The Center for Biological Diversity wants the federal government to hand over any communications it may have had with auto industry lobbyists related to the potential rollback of fuel economy standards, the environmental group announced Thursday.
A Washington federal judge on Thursday lifted a preliminary block on Seattle's Uber ordinance allowing gig-economy drivers to unionize, dismissing one suit brought by drivers and denying the U.S. Chamber of Commerce a new injunction as the business lobby seeks to revive its antitrust challenge.
A Michigan federal judge on Friday sentenced a Volkswagen AG engineer who pled guilty to charges stemming from the diesel emissions scandal to 40 months in prison, slightly longer than the three-year prison term sought by prosecutors.
Battle lines sharpened late Thursday in a Delaware Chancery Court fight for control of global ride-share behemoth Uber Technologies Inc., with two company investors seeking to intervene on the side of Uber founder and ex-CEO Travis Kalanick and claiming “improper influences” by his chief critics.
The Ninth Circuit said Tuesday the National Labor Relations Board can speak its piece in a planned oral argument next month over whether Uber Technologies Inc. may enforce arbitration agreements with employees who allege they were stiffed on tips and misclassified as independent contractors.
A New Jersey federal judge on Thursday awarded nearly $1.2 million in attorneys' fees and costs to class counsel in a settled action against BMW AG over an alleged roof defect in 6 Series convertibles, saying the lawyers' bid for a higher amount mischaracterized the nature of the settlement.
An Uber Technologies Inc. customer fighting arbitration of his price-fixing claims asked the Second Circuit on Thursday to modify its Aug. 17 ruling to allow U.S. District Judge Jed Rakoff to consider new information on remand about the visibility of the company’s terms of service.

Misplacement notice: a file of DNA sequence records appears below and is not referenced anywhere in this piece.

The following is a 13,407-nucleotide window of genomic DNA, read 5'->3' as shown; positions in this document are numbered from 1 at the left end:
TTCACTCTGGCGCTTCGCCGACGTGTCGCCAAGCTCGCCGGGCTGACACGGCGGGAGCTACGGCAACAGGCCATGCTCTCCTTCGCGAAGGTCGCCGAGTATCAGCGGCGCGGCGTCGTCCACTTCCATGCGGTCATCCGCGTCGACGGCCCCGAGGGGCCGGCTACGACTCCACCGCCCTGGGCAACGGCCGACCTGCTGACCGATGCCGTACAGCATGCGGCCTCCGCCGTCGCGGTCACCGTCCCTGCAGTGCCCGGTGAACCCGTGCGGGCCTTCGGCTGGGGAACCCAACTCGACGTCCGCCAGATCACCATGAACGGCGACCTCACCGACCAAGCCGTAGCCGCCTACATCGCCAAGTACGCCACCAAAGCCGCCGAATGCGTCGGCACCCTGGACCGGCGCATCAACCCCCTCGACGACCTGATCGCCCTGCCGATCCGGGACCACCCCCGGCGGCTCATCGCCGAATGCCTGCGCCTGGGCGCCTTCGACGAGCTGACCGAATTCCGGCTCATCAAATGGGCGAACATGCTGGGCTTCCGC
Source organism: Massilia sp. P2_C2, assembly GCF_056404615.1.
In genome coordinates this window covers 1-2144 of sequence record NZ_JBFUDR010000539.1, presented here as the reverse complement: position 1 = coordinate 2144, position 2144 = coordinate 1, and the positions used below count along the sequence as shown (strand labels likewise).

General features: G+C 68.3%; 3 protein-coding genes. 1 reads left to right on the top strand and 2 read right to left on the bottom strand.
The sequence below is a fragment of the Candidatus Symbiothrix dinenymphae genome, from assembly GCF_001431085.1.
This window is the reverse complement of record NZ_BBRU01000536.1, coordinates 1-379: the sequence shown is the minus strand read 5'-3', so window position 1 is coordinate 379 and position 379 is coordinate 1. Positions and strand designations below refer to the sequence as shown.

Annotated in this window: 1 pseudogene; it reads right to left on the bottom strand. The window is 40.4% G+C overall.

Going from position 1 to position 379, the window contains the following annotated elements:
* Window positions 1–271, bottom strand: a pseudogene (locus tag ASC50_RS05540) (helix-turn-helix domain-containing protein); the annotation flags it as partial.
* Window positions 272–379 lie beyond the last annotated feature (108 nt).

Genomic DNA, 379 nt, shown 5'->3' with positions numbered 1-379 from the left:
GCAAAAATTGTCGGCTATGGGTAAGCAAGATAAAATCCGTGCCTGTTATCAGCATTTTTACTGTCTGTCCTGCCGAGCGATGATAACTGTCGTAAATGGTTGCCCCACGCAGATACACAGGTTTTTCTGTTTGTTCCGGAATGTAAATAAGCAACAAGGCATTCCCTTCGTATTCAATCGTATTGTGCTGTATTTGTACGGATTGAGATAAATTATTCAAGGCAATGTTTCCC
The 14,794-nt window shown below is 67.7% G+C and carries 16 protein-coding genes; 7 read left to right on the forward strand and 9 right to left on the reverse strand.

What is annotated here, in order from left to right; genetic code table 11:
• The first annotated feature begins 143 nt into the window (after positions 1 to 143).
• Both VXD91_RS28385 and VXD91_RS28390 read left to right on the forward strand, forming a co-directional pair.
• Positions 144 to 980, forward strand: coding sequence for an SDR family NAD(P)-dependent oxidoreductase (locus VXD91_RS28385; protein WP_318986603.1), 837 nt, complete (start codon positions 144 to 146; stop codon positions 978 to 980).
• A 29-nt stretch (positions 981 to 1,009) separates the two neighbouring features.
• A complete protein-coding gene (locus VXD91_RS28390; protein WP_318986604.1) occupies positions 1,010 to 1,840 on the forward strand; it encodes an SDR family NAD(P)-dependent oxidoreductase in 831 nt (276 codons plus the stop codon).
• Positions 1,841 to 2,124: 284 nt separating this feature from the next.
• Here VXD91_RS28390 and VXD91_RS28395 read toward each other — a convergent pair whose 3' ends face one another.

Six big automakers objected late Wednesday to a Takata bankruptcy creditors committee’s proposal to pay a $3.5 million restructuring fee to Moelis & Co. LLC as part of its retention as the committee's investment banker.
Uber Technologies Inc. founder Travis Kalanick’s “extraordinary” effort to compel arbitration in a board control battle with Benchmark Capital Partners LP could thwart important protections for Delaware corporation shareholders, the private equity investor said in a court filing on Thursday.
Ford Motor Co. has manufactured vehicles with defective lug nuts that are aesthetically pleasing but often swell and delaminate so much that drivers are unable to remove them with a lug wrench provided by Ford, forcing them to pay a professional to replace the parts, according to a proposed class action filed Thursday in Michigan federal court.
An Illinois bankruptcy judge on Thursday gave the go-ahead to a deal that would discount a $26 million judgment entered against a Chicago cab company over an accident that left an attorney severely injured, but the company’s Chapter 7 trustee said payment is still fairly unlikely.
An Illinois federal magistrate judge on Wednesday said Nucap Industries Inc. must hand over unredacted versions of certain emails to a pair of Robert Bosch GmbH units in a lawsuit over Bosch’s alleged theft of brake design components, ruling that they are not protected by attorney-client privilege.
A Sixth Circuit panel on Wednesday upheld a win for an AutoZone Inc. subsidiary over race and age discrimination claims from an African-American former claims coordinator, saying that a lower court was right to grant the company a quick win on all her allegations.
A black worker who alleged that Fiat Chrysler Automobiles US LLC let her coworkers harass her over her race cannot sue the carmaker because she didn’t list her hostile work environment claims as assets when filing for bankruptcy in 2008, a Michigan federal judge ruled Tuesday.
A California state appellate court has ruled that an arbitration provision between an Oakland Toyota dealership and a former employee is valid and that the former mechanic must arbitrate his claim that he wasn’t properly paid.
Bankrupt air-bag maker Takata asked for court permission Wednesday in Delaware to pay half the $400,000 retainer fee required by the special master appointed to oversee a $1 billion fund created through a plea agreement with the U.S. Department of Justice to pay restitution to victims of Takata's faulty air-bag inflators.